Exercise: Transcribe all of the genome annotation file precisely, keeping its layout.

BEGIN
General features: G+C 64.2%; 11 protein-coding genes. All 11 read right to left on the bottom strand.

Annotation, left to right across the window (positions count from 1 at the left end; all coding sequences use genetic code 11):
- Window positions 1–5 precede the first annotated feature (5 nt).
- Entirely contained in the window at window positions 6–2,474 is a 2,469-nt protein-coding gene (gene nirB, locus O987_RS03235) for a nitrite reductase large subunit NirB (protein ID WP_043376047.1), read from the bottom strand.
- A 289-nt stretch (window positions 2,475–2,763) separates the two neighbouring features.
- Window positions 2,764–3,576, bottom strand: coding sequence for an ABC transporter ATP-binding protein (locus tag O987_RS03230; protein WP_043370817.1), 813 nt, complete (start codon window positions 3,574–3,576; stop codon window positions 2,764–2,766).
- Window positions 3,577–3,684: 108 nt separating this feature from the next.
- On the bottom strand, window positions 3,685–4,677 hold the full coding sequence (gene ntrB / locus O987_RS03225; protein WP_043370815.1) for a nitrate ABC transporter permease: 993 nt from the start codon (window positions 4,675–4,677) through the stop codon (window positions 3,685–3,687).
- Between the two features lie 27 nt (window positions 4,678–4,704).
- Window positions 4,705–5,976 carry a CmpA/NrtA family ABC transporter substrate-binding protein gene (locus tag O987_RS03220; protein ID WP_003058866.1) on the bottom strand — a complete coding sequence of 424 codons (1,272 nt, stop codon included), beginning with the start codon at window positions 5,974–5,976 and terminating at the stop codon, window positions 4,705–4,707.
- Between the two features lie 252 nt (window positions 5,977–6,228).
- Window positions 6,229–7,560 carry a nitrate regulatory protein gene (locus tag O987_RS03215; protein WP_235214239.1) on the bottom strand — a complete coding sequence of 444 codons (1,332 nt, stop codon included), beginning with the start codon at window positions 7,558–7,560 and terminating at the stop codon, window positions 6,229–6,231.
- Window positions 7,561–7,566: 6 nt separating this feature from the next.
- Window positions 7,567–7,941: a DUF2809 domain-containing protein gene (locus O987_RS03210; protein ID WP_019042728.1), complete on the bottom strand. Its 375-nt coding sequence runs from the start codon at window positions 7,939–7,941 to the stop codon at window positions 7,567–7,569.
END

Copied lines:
General features: G+C 64.2%; 11 protein-coding genes. All 11 read right to left on the bottom strand.

Annotation, left to right across the window (positions count from 1 at the left end; all coding sequences use genetic code 11):
- Window positions 1–5 precede the first annotated feature (5 nt).
- Entirely contained in the window at window positions 6–2,474 is a 2,469-nt protein-coding gene (gene nirB, locus O987_RS03235) for a nitrite reductase large subunit NirB (protein ID WP_043376047.1), read from the bottom strand.
- A 289-nt stretch (window positions 2,475–2,763) separates the two neighbouring features.
- Window positions 2,764–3,576, bottom strand: coding sequence for an ABC transporter ATP-binding protein (locus tag O987_RS03230; protein WP_043370817.1), 813 nt, complete (start codon window positions 3,574–3,576; stop codon window positions 2,764–2,766).
- Window positions 3,577–3,684: 108 nt separating this feature from the next.
- On the bottom strand, window positions 3,685–4,677 hold the full coding sequence (gene ntrB / locus O987_RS03225; protein WP_043370815.1) for a nitrate ABC transporter permease: 993 nt from the start codon (window positions 4,675–4,677) through the stop codon (window positions 3,685–3,687).
- Between the two features lie 27 nt (window positions 4,678–4,704).
- Window positions 4,705–5,976 carry a CmpA/NrtA family ABC transporter substrate-binding protein gene (locus tag O987_RS03220; protein ID WP_003058866.1) on the bottom strand — a complete coding sequence of 424 codons (1,272 nt, stop codon included), beginning with the start codon at window positions 5,974–5,976 and terminating at the stop codon, window positions 4,705–4,707.
- Between the two features lie 252 nt (window positions 5,977–6,228).
- Window positions 6,229–7,560 carry a nitrate regulatory protein gene (locus tag O987_RS03215; protein WP_235214239.1) on the bottom strand — a complete coding sequence of 444 codons (1,332 nt, stop codon included), beginning with the start codon at window positions 7,558–7,560 and terminating at the stop codon, window positions 6,229–6,231.
- Window positions 7,561–7,566: 6 nt separating this feature from the next.
- Window positions 7,567–7,941: a DUF2809 domain-containing protein gene (locus O987_RS03210; protein ID WP_019042728.1), complete on the bottom strand. Its 375-nt coding sequence runs from the start codon at window positions 7,939–7,941 to the stop codon at window positions 7,567–7,569.